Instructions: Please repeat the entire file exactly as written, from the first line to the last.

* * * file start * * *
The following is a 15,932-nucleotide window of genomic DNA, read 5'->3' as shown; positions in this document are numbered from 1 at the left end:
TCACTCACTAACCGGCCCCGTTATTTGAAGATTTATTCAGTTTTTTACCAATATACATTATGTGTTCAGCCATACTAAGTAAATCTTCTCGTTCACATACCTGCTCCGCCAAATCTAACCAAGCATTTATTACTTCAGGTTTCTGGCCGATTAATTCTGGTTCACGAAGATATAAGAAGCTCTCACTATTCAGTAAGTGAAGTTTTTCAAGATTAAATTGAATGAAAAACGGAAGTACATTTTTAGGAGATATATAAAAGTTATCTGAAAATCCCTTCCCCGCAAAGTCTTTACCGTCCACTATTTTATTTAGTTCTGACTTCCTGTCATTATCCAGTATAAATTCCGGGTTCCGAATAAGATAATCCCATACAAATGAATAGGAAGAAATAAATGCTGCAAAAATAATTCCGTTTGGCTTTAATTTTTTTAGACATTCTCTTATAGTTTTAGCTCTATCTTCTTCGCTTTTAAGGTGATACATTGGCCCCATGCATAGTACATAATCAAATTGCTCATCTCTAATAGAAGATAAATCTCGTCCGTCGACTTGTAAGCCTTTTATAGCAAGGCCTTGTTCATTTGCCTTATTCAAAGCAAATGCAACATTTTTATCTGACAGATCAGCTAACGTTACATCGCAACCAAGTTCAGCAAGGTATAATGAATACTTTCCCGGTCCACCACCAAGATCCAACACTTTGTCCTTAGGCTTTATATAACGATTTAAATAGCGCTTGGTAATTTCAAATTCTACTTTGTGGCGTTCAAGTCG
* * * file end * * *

The following is a 15,932-nucleotide window of genomic DNA, read 5'->3' as shown; positions in this document are numbered from 1 at the left end:
TCACTCACTAACCGGCCCCGTTATTTGAAGATTTATTCAGTTTTTTACCAATATACATTATGTGTTCAGCCATACTAAGTAAATCTTCTCGTTCACATACCTGCTCCGCCAAATCTAACCAAGCATTTATTACTTCAGGTTTCTGGCCGATTAATTCTGGTTCACGAAGATATAAGAAGCTCTCACTATTCAGTAAGTGAAGTTTTTCAAGATTAAATTGAATGAAAAACGGAAGTACATTTTTAGGAGATATATAAAAGTTATCTGAAAATCCCTTCCCCGCAAAGTCTTTACCGTCCACTATTTTATTTAGTTCTGACTTCCTGTCATTATCCAGTATAAATTCCGGGTTCCGAATAAGATAATCCCATACAAATGAATAGGAAGAAATAAATGCTGCAAAAATAATTCCGTTTGGCTTTAATTTTTTTAGACATTCTCTTATAGTTTTAGCTCTATCTTCTTCGCTTTTAAGGTGATACATTGGCCCCATGCATAGTACATAATCAAATTGCTCATCTCTAATAGAAGATAAATCTCGTCCGTCGACTTGTAAGCCTTTTATAGCAAGGCCTTGTTCATTTGCCTTATTCAAAGCAAATGCAACATTTTTATCTGACAGATCAGCTAACGTTACATCGCAACCAAGTTCAGCAAGGTATAATGAATACTTTCCCGGTCCACCACCAAGATCCAACACTTTGTCCTTAGGCTTTATATAACGATTTAAATAGCGCTTGGTAATTTCAAATTCTACTTTGTGGCGTTCAAGTCG